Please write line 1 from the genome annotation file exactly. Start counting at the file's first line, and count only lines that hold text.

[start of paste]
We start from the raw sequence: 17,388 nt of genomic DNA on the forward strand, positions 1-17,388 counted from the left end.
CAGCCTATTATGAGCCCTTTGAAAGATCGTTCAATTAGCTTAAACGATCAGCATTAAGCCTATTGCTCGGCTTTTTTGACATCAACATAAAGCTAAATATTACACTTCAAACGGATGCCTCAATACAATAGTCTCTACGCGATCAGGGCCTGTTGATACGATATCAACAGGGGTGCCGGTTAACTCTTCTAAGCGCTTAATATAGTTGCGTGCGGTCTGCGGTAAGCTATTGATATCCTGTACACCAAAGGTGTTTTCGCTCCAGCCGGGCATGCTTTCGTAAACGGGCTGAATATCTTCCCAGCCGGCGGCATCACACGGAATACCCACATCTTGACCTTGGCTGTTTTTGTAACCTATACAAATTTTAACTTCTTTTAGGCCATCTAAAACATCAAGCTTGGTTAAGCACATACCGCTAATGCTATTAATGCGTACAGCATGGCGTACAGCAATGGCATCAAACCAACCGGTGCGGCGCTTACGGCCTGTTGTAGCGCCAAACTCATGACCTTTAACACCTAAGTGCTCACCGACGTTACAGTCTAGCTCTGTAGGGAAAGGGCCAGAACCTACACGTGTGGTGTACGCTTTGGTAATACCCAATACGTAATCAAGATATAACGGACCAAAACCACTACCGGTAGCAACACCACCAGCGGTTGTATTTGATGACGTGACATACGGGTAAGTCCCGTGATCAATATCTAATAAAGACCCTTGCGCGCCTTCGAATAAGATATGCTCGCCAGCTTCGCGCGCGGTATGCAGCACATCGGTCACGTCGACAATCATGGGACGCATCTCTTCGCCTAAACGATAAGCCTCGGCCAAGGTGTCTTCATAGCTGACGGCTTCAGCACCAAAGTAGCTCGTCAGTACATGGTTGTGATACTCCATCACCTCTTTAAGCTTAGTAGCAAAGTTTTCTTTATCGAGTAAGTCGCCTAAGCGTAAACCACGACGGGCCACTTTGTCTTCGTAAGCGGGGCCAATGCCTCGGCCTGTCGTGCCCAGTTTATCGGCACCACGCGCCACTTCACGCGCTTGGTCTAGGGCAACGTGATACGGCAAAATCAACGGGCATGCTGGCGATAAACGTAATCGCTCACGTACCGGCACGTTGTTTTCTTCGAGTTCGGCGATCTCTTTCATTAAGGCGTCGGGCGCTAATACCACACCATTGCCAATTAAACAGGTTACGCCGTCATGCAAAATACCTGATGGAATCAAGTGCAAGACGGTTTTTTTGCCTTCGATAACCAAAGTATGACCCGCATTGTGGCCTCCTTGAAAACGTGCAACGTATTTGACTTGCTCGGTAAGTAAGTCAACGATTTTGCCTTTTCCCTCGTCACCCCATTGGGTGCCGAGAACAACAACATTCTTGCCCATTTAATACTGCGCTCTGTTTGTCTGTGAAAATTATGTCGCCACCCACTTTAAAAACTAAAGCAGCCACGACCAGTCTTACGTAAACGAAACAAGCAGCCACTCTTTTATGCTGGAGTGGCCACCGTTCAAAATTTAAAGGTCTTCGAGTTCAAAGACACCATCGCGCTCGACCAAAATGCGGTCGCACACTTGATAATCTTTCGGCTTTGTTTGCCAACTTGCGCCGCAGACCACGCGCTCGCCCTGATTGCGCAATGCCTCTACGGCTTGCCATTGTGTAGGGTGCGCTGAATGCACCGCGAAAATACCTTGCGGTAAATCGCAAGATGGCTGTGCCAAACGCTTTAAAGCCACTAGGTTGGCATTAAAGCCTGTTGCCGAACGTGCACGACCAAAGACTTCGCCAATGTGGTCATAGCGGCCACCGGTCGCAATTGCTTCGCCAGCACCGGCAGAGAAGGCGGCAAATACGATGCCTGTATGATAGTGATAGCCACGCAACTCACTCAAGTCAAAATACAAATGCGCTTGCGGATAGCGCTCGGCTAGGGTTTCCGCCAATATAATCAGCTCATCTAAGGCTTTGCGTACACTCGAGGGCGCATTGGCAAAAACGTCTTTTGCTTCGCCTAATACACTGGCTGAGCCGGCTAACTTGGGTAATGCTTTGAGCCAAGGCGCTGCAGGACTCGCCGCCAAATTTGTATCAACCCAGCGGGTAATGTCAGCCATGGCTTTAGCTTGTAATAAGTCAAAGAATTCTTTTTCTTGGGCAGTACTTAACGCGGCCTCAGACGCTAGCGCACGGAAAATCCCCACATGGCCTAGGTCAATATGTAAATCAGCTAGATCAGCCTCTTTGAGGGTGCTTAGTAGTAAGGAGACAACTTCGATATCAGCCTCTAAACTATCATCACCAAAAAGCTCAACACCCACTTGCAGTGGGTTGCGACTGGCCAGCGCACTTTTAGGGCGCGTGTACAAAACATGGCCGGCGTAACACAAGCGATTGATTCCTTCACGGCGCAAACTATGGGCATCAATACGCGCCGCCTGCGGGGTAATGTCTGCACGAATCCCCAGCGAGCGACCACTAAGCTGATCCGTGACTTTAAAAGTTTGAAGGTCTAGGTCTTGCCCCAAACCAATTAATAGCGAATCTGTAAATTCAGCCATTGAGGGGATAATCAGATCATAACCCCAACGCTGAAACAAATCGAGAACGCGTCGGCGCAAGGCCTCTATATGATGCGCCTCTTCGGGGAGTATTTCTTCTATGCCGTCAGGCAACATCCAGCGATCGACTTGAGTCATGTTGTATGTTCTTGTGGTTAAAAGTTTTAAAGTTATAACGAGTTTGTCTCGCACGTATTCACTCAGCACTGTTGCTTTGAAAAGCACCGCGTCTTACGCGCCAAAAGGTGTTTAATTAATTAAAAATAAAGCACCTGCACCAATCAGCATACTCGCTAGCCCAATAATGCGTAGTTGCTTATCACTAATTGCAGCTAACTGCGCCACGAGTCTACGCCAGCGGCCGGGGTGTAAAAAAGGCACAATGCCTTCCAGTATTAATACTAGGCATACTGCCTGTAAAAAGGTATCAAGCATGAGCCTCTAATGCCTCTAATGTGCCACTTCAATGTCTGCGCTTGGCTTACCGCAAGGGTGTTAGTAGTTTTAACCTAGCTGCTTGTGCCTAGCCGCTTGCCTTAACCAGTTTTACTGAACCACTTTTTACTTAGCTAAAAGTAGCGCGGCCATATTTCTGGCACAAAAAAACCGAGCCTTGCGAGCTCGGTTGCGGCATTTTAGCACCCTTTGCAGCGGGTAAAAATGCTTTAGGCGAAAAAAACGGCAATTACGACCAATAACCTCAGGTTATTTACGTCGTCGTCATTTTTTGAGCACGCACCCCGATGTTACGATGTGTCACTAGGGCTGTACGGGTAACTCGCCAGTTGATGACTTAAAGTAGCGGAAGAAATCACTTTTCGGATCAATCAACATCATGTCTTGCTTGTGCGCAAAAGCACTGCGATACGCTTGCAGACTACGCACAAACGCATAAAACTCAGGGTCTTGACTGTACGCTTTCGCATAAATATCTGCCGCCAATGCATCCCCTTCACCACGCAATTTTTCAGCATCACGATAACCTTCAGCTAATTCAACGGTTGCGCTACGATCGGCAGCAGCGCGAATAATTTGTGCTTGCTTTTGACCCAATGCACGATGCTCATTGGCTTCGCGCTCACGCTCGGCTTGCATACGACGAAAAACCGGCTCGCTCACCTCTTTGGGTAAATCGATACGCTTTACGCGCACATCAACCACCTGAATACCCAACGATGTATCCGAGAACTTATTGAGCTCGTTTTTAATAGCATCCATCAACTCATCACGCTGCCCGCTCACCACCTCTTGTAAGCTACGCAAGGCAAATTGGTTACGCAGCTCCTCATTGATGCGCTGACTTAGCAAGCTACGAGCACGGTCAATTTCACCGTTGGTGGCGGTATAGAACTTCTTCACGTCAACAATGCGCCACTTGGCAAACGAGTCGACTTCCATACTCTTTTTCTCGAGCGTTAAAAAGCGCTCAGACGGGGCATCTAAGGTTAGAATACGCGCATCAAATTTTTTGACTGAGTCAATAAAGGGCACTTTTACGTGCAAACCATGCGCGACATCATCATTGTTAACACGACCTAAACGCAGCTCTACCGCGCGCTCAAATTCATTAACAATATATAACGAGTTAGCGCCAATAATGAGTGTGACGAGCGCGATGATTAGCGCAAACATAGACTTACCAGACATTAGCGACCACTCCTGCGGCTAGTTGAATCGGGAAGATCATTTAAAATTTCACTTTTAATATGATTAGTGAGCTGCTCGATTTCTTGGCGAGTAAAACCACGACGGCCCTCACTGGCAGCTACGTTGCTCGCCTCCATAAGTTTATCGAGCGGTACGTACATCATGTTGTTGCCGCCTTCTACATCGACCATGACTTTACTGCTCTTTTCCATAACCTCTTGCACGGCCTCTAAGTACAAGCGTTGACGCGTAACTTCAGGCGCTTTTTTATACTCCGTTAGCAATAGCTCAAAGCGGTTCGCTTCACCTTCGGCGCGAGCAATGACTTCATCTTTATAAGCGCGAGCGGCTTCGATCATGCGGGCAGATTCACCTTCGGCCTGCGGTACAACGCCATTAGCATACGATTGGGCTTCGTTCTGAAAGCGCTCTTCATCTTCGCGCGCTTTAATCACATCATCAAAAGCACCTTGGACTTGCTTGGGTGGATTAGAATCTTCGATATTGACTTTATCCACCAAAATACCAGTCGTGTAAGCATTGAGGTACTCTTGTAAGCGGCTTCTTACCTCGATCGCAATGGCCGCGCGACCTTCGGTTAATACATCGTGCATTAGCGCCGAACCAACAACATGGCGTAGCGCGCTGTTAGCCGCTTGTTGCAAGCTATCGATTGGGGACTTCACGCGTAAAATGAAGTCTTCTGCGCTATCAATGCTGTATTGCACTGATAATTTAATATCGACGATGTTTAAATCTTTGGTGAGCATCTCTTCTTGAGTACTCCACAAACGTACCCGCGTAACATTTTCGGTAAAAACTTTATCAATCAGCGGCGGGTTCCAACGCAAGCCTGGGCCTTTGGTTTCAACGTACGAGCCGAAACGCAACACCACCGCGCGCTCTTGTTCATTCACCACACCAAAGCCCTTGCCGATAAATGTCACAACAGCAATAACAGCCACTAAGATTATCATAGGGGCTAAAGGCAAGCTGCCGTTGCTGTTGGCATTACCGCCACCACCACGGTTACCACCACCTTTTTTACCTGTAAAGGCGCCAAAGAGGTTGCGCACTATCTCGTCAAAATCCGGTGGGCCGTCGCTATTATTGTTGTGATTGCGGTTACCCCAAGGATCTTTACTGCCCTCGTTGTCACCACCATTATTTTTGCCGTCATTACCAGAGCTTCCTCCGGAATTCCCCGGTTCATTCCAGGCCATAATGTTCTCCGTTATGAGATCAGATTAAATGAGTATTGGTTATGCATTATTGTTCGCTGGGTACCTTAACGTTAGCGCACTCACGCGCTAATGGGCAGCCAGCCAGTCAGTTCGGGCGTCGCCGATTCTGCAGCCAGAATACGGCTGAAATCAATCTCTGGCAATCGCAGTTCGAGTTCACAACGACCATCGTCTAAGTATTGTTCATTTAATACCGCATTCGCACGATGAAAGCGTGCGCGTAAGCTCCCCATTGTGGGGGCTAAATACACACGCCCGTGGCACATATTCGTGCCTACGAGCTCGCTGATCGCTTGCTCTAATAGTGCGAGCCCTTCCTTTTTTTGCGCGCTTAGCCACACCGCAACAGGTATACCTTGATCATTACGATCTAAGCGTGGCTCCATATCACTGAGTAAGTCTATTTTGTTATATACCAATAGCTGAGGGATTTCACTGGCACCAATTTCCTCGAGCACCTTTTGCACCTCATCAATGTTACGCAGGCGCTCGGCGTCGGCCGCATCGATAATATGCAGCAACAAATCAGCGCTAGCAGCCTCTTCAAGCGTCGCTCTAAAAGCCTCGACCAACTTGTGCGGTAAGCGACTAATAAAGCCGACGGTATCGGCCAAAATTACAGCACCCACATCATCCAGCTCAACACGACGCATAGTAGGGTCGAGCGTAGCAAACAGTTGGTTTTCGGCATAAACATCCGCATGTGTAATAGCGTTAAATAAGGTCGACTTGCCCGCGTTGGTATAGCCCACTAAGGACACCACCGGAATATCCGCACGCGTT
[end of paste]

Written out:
We start from the raw sequence: 17,388 nt of genomic DNA on the forward strand, positions 1-17,388 counted from the left end.